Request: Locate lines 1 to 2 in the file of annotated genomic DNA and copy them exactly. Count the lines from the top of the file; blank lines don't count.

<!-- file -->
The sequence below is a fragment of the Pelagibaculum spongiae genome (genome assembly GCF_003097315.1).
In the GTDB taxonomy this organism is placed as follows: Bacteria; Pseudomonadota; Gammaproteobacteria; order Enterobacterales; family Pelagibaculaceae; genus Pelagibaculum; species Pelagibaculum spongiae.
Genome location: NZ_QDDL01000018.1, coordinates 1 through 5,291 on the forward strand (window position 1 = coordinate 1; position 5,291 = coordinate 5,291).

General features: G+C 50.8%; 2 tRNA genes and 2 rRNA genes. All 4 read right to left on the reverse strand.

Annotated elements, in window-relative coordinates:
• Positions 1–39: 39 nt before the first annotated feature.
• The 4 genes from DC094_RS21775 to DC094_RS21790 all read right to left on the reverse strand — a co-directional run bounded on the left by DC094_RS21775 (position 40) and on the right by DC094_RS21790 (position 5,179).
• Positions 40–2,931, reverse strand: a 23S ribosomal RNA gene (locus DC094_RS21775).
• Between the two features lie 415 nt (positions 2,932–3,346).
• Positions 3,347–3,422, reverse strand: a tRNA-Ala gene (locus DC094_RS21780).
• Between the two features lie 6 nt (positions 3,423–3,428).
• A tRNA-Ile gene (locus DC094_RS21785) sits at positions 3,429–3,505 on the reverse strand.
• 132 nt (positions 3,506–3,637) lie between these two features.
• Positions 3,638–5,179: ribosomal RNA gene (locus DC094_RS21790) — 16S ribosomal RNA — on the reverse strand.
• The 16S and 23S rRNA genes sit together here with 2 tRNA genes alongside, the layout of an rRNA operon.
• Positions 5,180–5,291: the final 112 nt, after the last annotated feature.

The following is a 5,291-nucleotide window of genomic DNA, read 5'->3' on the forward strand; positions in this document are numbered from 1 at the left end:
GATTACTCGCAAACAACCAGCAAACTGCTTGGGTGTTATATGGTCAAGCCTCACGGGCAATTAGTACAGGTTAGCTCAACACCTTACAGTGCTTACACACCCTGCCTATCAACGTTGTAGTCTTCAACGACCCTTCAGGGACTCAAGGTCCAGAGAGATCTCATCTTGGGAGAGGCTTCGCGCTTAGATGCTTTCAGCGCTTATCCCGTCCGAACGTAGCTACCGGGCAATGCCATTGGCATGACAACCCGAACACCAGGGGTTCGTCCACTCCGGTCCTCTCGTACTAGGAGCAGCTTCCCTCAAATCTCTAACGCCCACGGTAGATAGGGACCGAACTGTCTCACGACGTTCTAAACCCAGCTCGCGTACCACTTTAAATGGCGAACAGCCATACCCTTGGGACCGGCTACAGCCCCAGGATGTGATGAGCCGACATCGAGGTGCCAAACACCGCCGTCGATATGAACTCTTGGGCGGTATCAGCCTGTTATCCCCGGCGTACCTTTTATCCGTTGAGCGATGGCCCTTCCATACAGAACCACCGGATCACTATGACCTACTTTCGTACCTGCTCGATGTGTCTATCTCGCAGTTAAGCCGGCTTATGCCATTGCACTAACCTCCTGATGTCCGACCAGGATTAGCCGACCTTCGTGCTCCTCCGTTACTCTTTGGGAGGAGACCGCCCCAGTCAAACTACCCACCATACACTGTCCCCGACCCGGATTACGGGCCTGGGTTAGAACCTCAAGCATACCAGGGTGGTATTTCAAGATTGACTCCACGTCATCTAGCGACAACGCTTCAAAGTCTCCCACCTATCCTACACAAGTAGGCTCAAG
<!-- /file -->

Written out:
The sequence below is a fragment of the Pelagibaculum spongiae genome (genome assembly GCF_003097315.1).
In the GTDB taxonomy this organism is placed as follows: Bacteria; Pseudomonadota; Gammaproteobacteria; order Enterobacterales; family Pelagibaculaceae; genus Pelagibaculum; species Pelagibaculum spongiae.